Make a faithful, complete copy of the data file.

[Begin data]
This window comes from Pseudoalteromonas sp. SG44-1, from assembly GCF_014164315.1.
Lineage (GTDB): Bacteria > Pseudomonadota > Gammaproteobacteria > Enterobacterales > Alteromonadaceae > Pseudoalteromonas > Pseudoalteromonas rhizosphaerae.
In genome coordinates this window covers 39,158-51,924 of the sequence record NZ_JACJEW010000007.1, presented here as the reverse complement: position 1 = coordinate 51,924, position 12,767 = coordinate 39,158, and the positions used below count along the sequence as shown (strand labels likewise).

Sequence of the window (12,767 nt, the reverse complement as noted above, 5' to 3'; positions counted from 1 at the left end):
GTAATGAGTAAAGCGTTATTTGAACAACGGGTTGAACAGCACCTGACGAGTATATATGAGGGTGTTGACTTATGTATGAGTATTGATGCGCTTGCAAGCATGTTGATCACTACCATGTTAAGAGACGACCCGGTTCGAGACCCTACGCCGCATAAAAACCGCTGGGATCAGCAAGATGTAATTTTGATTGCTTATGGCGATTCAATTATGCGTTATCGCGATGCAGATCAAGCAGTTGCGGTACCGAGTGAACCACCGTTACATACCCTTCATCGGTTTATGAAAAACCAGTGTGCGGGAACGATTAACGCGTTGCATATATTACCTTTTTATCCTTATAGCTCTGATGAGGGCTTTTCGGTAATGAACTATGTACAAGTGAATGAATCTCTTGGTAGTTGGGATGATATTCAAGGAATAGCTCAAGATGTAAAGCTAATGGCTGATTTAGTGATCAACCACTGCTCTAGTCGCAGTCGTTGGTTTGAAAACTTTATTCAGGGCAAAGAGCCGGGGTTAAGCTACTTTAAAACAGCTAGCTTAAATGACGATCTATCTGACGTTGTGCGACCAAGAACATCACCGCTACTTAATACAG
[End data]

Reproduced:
This window comes from Pseudoalteromonas sp. SG44-1, from assembly GCF_014164315.1.
Lineage (GTDB): Bacteria > Pseudomonadota > Gammaproteobacteria > Enterobacterales > Alteromonadaceae > Pseudoalteromonas > Pseudoalteromonas rhizosphaerae.
In genome coordinates this window covers 39,158-51,924 of the sequence record NZ_JACJEW010000007.1, presented here as the reverse complement: position 1 = coordinate 51,924, position 12,767 = coordinate 39,158, and the positions used below count along the sequence as shown (strand labels likewise).

Sequence of the window (12,767 nt, the reverse complement as noted above, 5' to 3'; positions counted from 1 at the left end):
GTAATGAGTAAAGCGTTATTTGAACAACGGGTTGAACAGCACCTGACGAGTATATATGAGGGTGTTGACTTATGTATGAGTATTGATGCGCTTGCAAGCATGTTGATCACTACCATGTTAAGAGACGACCCGGTTCGAGACCCTACGCCGCATAAAAACCGCTGGGATCAGCAAGATGTAATTTTGATTGCTTATGGCGATTCAATTATGCGTTATCGCGATGCAGATCAAGCAGTTGCGGTACCGAGTGAACCACCGTTACATACCCTTCATCGGTTTATGAAAAACCAGTGTGCGGGAACGATTAACGCGTTGCATATATTACCTTTTTATCCTTATAGCTCTGATGAGGGCTTTTCGGTAATGAACTATGTACAAGTGAATGAATCTCTTGGTAGTTGGGATGATATTCAAGGAATAGCTCAAGATGTAAAGCTAATGGCTGATTTAGTGATCAACCACTGCTCTAGTCGCAGTCGTTGGTTTGAAAACTTTATTCAGGGCAAAGAGCCGGGGTTAAGCTACTTTAAAACAGCTAGCTTAAATGACGATCTATCTGACGTTGTGCGACCAAGAACATCACCGCTACTTAATACAG